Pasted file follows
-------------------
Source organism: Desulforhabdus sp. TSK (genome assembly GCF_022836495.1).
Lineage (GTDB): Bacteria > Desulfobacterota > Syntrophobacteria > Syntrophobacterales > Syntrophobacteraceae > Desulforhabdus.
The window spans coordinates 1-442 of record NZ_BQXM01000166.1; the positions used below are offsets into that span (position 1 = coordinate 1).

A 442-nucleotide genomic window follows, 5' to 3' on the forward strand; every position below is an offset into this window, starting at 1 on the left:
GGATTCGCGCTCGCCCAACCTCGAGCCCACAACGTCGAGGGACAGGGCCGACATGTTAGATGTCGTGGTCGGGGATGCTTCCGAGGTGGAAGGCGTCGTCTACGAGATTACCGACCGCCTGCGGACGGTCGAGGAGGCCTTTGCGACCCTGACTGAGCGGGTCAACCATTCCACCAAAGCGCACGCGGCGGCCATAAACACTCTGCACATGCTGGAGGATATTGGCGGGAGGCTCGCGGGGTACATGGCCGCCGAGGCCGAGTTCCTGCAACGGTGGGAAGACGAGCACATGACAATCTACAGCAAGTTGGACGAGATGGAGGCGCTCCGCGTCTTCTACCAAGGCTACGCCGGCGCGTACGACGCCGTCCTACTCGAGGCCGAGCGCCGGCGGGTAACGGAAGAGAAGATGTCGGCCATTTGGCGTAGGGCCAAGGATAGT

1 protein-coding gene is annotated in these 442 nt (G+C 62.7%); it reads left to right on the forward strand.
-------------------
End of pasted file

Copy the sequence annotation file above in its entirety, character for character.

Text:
Source organism: Desulforhabdus sp. TSK (genome assembly GCF_022836495.1).
Lineage (GTDB): Bacteria > Desulfobacterota > Syntrophobacteria > Syntrophobacterales > Syntrophobacteraceae > Desulforhabdus.
The window spans coordinates 1-442 of record NZ_BQXM01000166.1; the positions used below are offsets into that span (position 1 = coordinate 1).

A 442-nucleotide genomic window follows, 5' to 3' on the forward strand; every position below is an offset into this window, starting at 1 on the left:
GGATTCGCGCTCGCCCAACCTCGAGCCCACAACGTCGAGGGACAGGGCCGACATGTTAGATGTCGTGGTCGGGGATGCTTCCGAGGTGGAAGGCGTCGTCTACGAGATTACCGACCGCCTGCGGACGGTCGAGGAGGCCTTTGCGACCCTGACTGAGCGGGTCAACCATTCCACCAAAGCGCACGCGGCGGCCATAAACACTCTGCACATGCTGGAGGATATTGGCGGGAGGCTCGCGGGGTACATGGCCGCCGAGGCCGAGTTCCTGCAACGGTGGGAAGACGAGCACATGACAATCTACAGCAAGTTGGACGAGATGGAGGCGCTCCGCGTCTTCTACCAAGGCTACGCCGGCGCGTACGACGCCGTCCTACTCGAGGCCGAGCGCCGGCGGGTAACGGAAGAGAAGATGTCGGCCATTTGGCGTAGGGCCAAGGATAGT

1 protein-coding gene is annotated in these 442 nt (G+C 62.7%); it reads left to right on the forward strand.